dc.description.abstractThe effects of declining Arctic sea ice on local ecosystem productivity are not well understood but have been shown to vary inter-specifically, spatially, and temporally. Because marine mammals occupy upper trophic levels in Arctic food webs, they may be useful indicators for understanding variation in ecosystem productivity. Polar bears (Ursus maritimus) are apex predators that primarily consume benthic and pelagic-feeding ice-associated seals. As such, their productivity integrates sea ice conditions and the ecosystem supporting them. Declining sea ice availability has been linked to negative population effects for polar bears but does not fully explain observed population changes. We examined relationships between spring foraging success of polar bears and sea ice conditions, prey productivity, and general patterns of ecosystem productivity in the Beaufort and Chukchi Seas (CSs). Fasting status (?7 days) was estimated using serum urea and creatinine levels of 1,448 samples collected from 1,177 adult and subadult bears across three subpopulations. Fasting increased in the Beaufort Sea between 1983–1999 and 2000–2016 and was related to an index of ringed seal body condition. This change was concurrent with declines in body condition of polar bears and observed changes in the diet, condition and/or reproduction of four other vertebrate consumers within the food chain. In contrast, fasting declined in CS polar bears between periods and was less common than in the two Beaufort Sea subpopulations consistent with studies demonstrating higher primary productivity and maintenance or improved body condition in polar bears, ringed seals, and bearded seals despite recent sea ice loss in this region. Consistency between regional and temporal variation in spring polar bear fasting and food web productivity suggests that polar bears may be a useful indicator species. Furthermore, our results suggest that spatial and temporal ecological variation is important in affecting upper trophic-level productivity in these marine ecosystems.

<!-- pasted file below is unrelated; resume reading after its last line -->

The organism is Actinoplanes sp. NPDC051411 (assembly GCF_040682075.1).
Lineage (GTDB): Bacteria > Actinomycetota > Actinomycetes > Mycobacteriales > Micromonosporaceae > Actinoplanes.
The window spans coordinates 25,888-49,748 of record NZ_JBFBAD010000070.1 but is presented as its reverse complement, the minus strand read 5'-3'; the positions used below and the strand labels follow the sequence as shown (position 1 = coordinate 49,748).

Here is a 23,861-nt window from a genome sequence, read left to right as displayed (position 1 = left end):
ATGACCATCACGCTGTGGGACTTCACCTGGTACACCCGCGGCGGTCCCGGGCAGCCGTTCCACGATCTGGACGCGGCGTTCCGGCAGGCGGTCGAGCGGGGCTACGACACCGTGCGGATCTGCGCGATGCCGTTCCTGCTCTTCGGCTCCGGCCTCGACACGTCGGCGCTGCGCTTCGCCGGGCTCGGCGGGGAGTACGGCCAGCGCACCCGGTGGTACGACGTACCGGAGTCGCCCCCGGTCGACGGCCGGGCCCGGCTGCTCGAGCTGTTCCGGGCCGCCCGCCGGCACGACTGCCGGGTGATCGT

dc.language.isoen
dc.relation.urlhttp://onlinelibrary.wiley.com/doi/10.1111/gcb.13933/abstract
dc.rightsThis article is a U.S. Government work and is in the public domain in the USA.
dc.subjectPOLAR BEARS
dc.subjectFEEDING
dc.subjectBEHAVIOR
dc.subjectECOSYSTEMS
dc.subjectPHYSIOLOGY
dc.subjectARCTIC
dc.subjectCANADA
dc.subjectHUNTING
dc.subjectSEALS
dc.titleSpring fasting behavior in a marine apex predator provides an index of ecosystem productivity
dc.typeArticle